Meanwhile, Harry Smith crossed the finish line for the 15th time. Actually, he has crossed the starting line 16 times.

On the female side of the longevity list, Marcia Peters is now all alone with 11 finishes. The "most BRR finishes by a woman" designation, by tradition, must go to a Pennsylvanian. For many years, the designation belonged to Dale Weitzel. Two years ago, Marcia joined Dale as a ten time finisher. Now Marcia is all by herself. In the process, she won her age group.

The Other Stories
There are many stories around an event of the scope of the Bull Run Run. We will leave the telling of those events to those who experienced them. We will just add that the 2008 BRR did not seem to be of "diminishing quality."


Female Course Record

Anne Riddle Lundblad set a new course record. Here is the updated list of the top 10 all time female performances.

BRR Top 10 Females - All Time
Riddle Lundblad, Anne 20087:31:17
Bednosky, Annette20057:40:32
Sproston, Amy20077:43:48
Cosgrove, Christy20007:47:35
Kavanagh, Maureen20047:48:17
Morrison, Justine20077:48:47
Harmon, Michele20037:48:50
Fenstermacher, Courtney20037:51:20
Patterson, Bethany20077:54:15
Berner, Debbie19997:59:22

BRR Home Page | Top of Page

Bull Run Wildflower Report

by Gary Knipling

I never like to get "spooked" by the weather when planning an outdoor activity. I've found that rarely is any forecasted inclement weather as bad as it is supposed to be. So it was with the 16th running of the Bull Run Run 50 Miler.

bluebells
Bluebells
The buzz Friday afternoon was when would the heavy rain and wind start on race day, and how muddy and slippery would the trail become? I believe the slightly elevated temperature and humidity on Saturday was only a reminder that summer is around the corner, and we got just a slight taste.

For the repeat runners at the BRR starting line, comprising 60% of the field, seeing the beautiful bluebells along the river has become a rite of spring in Northern Virginia. Mother Nature didn't disappoint this year with either the bluebells or other spring wildflowers.

There were other "gifts of the trail" that shared our space during the course of our trek. Gary Meier from New York told me he saw a green snake coiled peacefully along the trail near Wolf Run. There was a reported sighting of a copperhead that was safely coaxed off the trail by a chivalrous fellow runner "saving" two of our damsel runners. I saw a garter snake happily cross the trail just after Fountainhead II. I also saw a dead young ~8" garter snake that had inadvertently (?) been stepped on in the middle of the trail earlier.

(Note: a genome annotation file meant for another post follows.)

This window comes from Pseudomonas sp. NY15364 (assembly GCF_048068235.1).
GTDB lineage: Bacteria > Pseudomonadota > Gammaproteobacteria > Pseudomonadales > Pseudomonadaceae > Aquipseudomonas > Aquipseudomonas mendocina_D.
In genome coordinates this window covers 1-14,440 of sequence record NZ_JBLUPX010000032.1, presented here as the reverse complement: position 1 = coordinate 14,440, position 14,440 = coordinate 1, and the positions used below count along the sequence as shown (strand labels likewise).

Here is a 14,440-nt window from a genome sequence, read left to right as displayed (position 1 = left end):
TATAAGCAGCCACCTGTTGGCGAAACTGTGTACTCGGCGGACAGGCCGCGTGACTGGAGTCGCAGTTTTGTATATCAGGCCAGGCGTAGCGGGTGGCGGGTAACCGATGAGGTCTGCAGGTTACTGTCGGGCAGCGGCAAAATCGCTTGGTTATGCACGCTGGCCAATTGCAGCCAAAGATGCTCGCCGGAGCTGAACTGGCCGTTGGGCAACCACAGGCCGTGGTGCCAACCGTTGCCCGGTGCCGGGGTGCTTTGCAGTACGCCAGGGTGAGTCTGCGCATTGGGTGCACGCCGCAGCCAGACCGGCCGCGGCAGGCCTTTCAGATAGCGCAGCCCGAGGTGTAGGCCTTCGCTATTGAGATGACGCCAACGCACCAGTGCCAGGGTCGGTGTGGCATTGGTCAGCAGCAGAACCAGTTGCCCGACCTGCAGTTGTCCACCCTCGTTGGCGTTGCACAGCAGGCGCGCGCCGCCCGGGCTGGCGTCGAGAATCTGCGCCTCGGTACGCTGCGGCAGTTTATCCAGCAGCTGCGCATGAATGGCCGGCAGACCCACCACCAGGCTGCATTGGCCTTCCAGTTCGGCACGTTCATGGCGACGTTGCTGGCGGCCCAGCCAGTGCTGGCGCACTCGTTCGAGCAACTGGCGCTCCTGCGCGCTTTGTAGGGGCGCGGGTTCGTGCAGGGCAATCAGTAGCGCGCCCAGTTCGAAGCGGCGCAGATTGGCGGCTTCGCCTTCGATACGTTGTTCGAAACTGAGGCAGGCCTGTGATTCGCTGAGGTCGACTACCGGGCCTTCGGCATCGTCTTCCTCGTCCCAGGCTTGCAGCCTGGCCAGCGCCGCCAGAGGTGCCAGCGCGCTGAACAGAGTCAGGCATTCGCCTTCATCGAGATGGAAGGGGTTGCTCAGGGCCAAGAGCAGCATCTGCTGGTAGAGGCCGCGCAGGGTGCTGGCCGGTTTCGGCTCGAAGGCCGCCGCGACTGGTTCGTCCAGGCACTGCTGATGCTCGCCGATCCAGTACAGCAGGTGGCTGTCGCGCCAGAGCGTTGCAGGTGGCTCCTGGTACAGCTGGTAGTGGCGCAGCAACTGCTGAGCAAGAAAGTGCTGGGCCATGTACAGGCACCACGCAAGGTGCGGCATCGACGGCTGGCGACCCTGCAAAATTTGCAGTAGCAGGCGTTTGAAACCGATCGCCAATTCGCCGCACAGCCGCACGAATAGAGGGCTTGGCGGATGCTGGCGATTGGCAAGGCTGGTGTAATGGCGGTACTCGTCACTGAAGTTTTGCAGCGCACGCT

In listing the wildflowers I saw along the course in '08, two deserve special comments:

trout lillies
Trout Lilly
Anstr had seen and photographed some dainty trout lilies as he marked the north portion of the course on the sunny Friday afternoon. I was looking for them at the spot he told me about on the overcast Saturday morning – I didn't see them. I believe they just decided to stay closed up because of the overcast sleepy morning.

About every third year I see patches of the elusive blue/lavender round-lobed hepatica, a fairly rare spring wildflower. I saw just two of them near a stream crossing south of Bull Run Marina as I headed to Fountainhead I. I was able to share them with a group of runners I was with on the return trip including three of my teammates: Vicki Kendall, Sharon Lapkof & Carole Smith.

The wildflowers that I or others observed along the course of BRR '08 were as follows:

  • Virginia Bluebells – blue and at peak; the trademark flower of BRR only seen near the floodplain along the creeks/river
  • Spring Beauties – five white petals with pink veins; sometimes forming dense ground covering; common
  • Rue Anemone – 6-10 white petals and shamrock-shaped leaves; northern loop and white loop near Fountainhead
  • Cut-leaved Toothwort – 4 white drooping petals; bird foot leaves; common
  • Violets – blue/lavender/yellow; common in small clumps
  • Bloodroot – single large white flower with butterfly-shaped leaf around stem; a few spotted on the northern loop
  • Early Saxifrage – small white 5-petaled flowers at end of hairy stem; growing in shale and rocky habitat; common
  • Star Chickweed – 10 small white petals forming flower ½" diameter; woodlands
  • Bluets – small blue flowers with yellow centers growing in small clusters; soccer fields
  • Periwinkle – 5 deep blue petals shaped like a propeller; at base of climb near wood steps coming up to Hemlock
  • Purple Dead Nettle – brownish/purple low growing flowers in mats; at parking lot at Rt 28
  • Gill-over–the Ground – tiny blue flowers with shell-shaped leaves; in Fountainhead clearing and Rt 28 parking lot aid station
  • Hairy Bittercress – small white flowers at end of 6" stem; common
  • Trout Lily – beautiful drooping yellow flowers with mottled leaves forming dense mats; Anstr saw near stream crossing on northern loop Friday
  • Hepatica
    Hepatica
    Photo: Chris Dixon on March 29, 2005 in the Botanical Gardens of the University of Vienna, Austria
    Hepatica – 6-9 lavender petals with 3-lobed basal liver-colored leaves; a treat to see

Race Director Bob Phillips kept the fine tradition of Bull Run Run going strong in his second tenure. He amassed the greatest number of volunteers than I can recall. They were each very important to keep the runners hydrated, nourished and focused enough to find the finish line. And at that finish line, the music and barbeque and festivity were very special this year. The Bur–Quivey show was a continuation of a party – a wildflower garden party.

I'm already looking forward to the ritual of spring for 2009. Until then, Happy Trails.

Gary (#182)

Virginia Happy Trails Running Club
Home | News | Events | Membership | Members Only | Photos
Bull Run 50 | Massanutten Mt. Trails 100 | Training Runs | Links
Feedback